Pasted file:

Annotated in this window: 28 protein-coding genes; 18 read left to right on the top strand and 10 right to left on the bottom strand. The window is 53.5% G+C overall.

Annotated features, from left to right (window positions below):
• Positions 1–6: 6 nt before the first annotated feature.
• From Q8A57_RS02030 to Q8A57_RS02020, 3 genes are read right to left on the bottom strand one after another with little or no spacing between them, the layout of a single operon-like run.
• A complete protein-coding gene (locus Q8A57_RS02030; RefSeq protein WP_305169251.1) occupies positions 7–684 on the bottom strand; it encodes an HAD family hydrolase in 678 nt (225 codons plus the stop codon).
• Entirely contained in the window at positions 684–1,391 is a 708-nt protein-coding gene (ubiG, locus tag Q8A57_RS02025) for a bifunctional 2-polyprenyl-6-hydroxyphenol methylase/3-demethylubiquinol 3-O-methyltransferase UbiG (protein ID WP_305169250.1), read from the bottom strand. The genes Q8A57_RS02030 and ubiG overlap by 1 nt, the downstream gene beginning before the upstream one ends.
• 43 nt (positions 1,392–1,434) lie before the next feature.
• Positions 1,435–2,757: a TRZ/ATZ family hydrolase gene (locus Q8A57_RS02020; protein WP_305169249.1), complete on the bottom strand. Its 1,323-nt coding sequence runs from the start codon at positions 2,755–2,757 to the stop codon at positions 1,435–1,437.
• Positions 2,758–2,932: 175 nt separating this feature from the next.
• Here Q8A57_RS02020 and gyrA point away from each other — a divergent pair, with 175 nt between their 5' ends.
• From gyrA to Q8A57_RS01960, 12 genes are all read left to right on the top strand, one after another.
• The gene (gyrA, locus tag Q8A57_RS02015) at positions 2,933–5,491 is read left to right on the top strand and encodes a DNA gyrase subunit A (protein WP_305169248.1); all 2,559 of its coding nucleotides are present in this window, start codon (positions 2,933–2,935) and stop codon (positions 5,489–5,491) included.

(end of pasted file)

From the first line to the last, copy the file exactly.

Annotated in this window: 28 protein-coding genes; 18 read left to right on the top strand and 10 right to left on the bottom strand. The window is 53.5% G+C overall.

Annotated features, from left to right (window positions below):
• Positions 1–6: 6 nt before the first annotated feature.
• From Q8A57_RS02030 to Q8A57_RS02020, 3 genes are read right to left on the bottom strand one after another with little or no spacing between them, the layout of a single operon-like run.
• A complete protein-coding gene (locus Q8A57_RS02030; RefSeq protein WP_305169251.1) occupies positions 7–684 on the bottom strand; it encodes an HAD family hydrolase in 678 nt (225 codons plus the stop codon).
• Entirely contained in the window at positions 684–1,391 is a 708-nt protein-coding gene (ubiG, locus tag Q8A57_RS02025) for a bifunctional 2-polyprenyl-6-hydroxyphenol methylase/3-demethylubiquinol 3-O-methyltransferase UbiG (protein ID WP_305169250.1), read from the bottom strand. The genes Q8A57_RS02030 and ubiG overlap by 1 nt, the downstream gene beginning before the upstream one ends.
• 43 nt (positions 1,392–1,434) lie before the next feature.
• Positions 1,435–2,757: a TRZ/ATZ family hydrolase gene (locus Q8A57_RS02020; protein WP_305169249.1), complete on the bottom strand. Its 1,323-nt coding sequence runs from the start codon at positions 2,755–2,757 to the stop codon at positions 1,435–1,437.
• Positions 2,758–2,932: 175 nt separating this feature from the next.
• Here Q8A57_RS02020 and gyrA point away from each other — a divergent pair, with 175 nt between their 5' ends.
• From gyrA to Q8A57_RS01960, 12 genes are all read left to right on the top strand, one after another.
• The gene (gyrA, locus tag Q8A57_RS02015) at positions 2,933–5,491 is read left to right on the top strand and encodes a DNA gyrase subunit A (protein WP_305169248.1); all 2,559 of its coding nucleotides are present in this window, start codon (positions 2,933–2,935) and stop codon (positions 5,489–5,491) included.